More than half the UK's part-time workers are in jobs that they feel fail to capitalise on their qualifications, skills and previous management experience.
Working part-time can 'scar' income, earnings potential and promotion prospects for life while the economy loses essential skills, a new report by the Equal Opportunities Commission claims.
A quarter of the UK workforce, some 7.4 million people, are part-time workers, the overwhelming majority of whom (78 per cent) are women.
A survey of 2,300 part-time workers carried out as part of the report suggests that half (51 per cent) of those employed part-time are currently working below their potential in that they feel that in previous jobs they did more staff management or supervision, used higher qualifications, or used a higher level of skills.
The report, "Part-time is no crime Ė so why the penalty?", argues that a key trigger for working part-time is the need to balance work and caring responsibilities.
But because of the lack of flexibility in their chose careers many women have to take up alternative work which is often low paid and part-time.
Part-time work has a 'scarring' effect on earnings. The longer a person is in part-time work, the lower their wages are likely to be, even if they return to full-time work.
Women who have spent just one year in part-time work can still expect to earn 10 per cent less after 15 years than those who worked full-time for all 15 years.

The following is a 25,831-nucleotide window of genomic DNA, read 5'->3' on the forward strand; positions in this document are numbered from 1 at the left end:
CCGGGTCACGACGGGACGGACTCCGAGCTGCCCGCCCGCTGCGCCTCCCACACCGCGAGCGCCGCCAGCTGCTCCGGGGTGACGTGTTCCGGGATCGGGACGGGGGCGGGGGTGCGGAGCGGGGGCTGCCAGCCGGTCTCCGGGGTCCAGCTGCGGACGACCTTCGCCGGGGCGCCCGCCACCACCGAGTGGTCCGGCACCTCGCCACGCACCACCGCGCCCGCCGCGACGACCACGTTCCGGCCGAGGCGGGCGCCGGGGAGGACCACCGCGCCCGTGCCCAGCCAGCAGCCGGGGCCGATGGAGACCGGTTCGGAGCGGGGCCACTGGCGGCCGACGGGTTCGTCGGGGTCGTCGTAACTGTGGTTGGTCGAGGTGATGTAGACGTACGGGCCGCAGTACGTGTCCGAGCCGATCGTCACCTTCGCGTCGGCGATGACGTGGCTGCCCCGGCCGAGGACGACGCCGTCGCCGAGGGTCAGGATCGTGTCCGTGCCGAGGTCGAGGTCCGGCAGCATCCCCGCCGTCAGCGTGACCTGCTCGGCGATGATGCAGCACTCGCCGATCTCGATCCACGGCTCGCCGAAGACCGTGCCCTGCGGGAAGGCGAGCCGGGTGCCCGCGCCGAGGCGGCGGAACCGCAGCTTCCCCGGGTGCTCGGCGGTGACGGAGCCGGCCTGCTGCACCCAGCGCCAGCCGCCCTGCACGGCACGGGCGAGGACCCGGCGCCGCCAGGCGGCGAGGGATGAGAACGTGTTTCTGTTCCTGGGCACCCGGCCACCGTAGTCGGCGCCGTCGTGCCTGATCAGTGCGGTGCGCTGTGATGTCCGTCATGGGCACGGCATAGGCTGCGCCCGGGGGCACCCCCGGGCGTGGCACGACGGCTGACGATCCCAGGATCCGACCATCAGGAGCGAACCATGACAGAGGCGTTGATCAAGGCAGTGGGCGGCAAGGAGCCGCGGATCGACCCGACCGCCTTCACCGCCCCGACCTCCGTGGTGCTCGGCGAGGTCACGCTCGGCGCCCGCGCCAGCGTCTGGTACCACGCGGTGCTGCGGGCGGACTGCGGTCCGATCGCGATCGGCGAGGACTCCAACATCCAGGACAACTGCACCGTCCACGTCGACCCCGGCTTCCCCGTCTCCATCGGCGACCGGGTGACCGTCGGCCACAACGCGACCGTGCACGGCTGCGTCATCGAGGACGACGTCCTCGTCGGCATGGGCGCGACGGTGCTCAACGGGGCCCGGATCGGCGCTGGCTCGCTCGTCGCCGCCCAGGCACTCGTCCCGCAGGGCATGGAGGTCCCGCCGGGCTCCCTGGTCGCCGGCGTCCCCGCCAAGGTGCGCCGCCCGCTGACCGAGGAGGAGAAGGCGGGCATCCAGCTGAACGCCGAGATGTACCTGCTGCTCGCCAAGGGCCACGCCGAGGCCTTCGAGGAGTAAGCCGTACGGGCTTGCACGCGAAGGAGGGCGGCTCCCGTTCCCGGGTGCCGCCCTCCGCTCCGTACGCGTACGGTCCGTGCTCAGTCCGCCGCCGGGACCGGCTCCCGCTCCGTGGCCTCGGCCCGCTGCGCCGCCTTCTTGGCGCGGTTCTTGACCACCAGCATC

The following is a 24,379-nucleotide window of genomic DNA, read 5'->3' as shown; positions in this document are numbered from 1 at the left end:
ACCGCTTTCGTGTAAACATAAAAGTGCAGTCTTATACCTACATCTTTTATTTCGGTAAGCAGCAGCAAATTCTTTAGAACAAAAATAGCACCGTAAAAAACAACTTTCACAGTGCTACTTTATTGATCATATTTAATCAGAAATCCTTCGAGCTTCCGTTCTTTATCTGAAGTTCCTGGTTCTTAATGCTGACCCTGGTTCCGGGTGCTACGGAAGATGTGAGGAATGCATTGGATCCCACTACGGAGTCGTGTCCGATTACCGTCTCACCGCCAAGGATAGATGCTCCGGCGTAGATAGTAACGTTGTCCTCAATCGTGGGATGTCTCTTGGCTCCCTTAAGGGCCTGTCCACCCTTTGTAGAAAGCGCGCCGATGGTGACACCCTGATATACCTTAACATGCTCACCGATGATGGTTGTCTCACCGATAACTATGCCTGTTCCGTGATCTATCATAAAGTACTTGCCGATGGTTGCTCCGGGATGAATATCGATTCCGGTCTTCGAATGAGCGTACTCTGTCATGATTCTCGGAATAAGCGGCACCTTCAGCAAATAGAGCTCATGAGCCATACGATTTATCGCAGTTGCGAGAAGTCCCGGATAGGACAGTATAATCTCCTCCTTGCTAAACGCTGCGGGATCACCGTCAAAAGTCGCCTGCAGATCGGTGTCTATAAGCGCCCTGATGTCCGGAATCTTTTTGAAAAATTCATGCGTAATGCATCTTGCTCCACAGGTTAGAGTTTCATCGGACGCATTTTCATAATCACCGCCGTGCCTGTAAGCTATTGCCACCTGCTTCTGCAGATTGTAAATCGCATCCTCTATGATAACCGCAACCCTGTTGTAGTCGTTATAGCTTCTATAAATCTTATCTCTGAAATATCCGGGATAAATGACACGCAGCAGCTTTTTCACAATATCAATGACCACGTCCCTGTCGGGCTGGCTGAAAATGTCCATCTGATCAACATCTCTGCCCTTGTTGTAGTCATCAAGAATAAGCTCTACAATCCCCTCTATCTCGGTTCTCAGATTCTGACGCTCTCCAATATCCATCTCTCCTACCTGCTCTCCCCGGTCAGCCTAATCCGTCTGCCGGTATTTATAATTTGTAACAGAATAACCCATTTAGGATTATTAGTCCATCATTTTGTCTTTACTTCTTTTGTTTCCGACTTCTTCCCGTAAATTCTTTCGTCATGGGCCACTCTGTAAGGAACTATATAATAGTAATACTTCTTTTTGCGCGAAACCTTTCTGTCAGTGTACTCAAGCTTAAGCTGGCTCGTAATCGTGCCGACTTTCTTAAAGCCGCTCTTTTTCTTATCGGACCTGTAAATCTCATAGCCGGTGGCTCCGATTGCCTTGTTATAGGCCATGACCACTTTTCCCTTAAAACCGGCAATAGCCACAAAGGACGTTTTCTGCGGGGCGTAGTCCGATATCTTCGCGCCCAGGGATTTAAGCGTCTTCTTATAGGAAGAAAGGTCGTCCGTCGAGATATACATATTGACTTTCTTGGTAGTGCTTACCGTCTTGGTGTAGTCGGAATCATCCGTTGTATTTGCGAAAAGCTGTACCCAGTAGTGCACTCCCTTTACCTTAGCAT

In addition, part-time workers are 40 per cent less likely to receive in-work training than their full-time counterparts and if they are women, they will also earn an average 40 per cent less per hour than male full-time workers.
Meanwhile, the odds of a woman being in part-time work increase by almost eight times if she has a second child aged 0-4 Ė and the EOC claims that the lack of availability of affordable, good quality childcare is a key trigger for entry into part-time work.
The report argues that the way to tackle the stigma and disadvantage faced by those who work part-time is by opening up flexible working practices at all levels of the economy and by opening the right to request flexible working to parents of older children and carers.
Research last year by the charity Working Families found that six out of ten flexible working requests are agreed by employers.
However it also revealed that flexible working was not an option in many managerial roles and that women in management positions are told that they can only work flexible hours if they accept a demotion
Julie Mellor, Chair of the Equal Opportunities Commission, said that Britain would find itself in a crisis if it does not address the need for flexible hours at work.
"Women are hardest hit by the part-time 'penalty' which channels them into low-paid jobs with poor prospects often because they take on more of the caring role at home," she said.
"Many people choose to work part-time but they don't choose low pay.
"What we need is to enable parents of older children and carers to ask their employer to work flexibly, and encourage employers to offer better paid jobs on a more flexible basis. Only that way can we keep essential skills in the economy whilst allowing people to do the vital role of caring for others."